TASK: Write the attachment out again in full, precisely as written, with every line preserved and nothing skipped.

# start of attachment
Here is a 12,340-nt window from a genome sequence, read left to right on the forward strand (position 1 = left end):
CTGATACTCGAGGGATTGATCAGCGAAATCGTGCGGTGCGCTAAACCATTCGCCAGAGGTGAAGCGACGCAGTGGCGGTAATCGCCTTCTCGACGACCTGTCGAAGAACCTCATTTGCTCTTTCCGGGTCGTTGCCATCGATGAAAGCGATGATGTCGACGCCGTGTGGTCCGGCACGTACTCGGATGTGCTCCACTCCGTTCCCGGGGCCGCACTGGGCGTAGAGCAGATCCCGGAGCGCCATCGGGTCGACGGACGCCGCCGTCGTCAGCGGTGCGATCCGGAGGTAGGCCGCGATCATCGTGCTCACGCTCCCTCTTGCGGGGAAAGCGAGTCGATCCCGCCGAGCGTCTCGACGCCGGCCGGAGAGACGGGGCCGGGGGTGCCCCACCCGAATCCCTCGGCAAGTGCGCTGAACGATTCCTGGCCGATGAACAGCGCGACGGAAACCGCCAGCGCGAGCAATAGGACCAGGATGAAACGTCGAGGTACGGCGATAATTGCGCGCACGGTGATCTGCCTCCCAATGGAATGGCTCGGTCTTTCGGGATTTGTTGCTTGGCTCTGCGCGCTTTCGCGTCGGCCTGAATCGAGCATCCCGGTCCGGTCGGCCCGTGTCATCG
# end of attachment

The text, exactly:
Here is a 12,340-nt window from a genome sequence, read left to right on the forward strand (position 1 = left end):
CTGATACTCGAGGGATTGATCAGCGAAATCGTGCGGTGCGCTAAACCATTCGCCAGAGGTGAAGCGACGCAGTGGCGGTAATCGCCTTCTCGACGACCTGTCGAAGAACCTCATTTGCTCTTTCCGGGTCGTTGCCATCGATGAAAGCGATGATGTCGACGCCGTGTGGTCCGGCACGTACTCGGATGTGCTCCACTCCGTTCCCGGGGCCGCACTGGGCGTAGAGCAGATCCCGGAGCGCCATCGGGTCGACGGACGCCGCCGTCGTCAGCGGTGCGATCCGGAGGTAGGCCGCGATCATCGTGCTCACGCTCCCTCTTGCGGGGAAAGCGAGTCGATCCCGCCGAGCGTCTCGACGCCGGCCGGAGAGACGGGGCCGGGGGTGCCCCACCCGAATCCCTCGGCAAGTGCGCTGAACGATTCCTGGCCGATGAACAGCGCGACGGAAACCGCCAGCGCGAGCAATAGGACCAGGATGAAACGTCGAGGTACGGCGATAATTGCGCGCACGGTGATCTGCCTCCCAATGGAATGGCTCGGTCTTTCGGGATTTGTTGCTTGGCTCTGCGCGCTTTCGCGTCGGCCTGAATCGAGCATCCCGGTCCGGTCGGCCCGTGTCATCG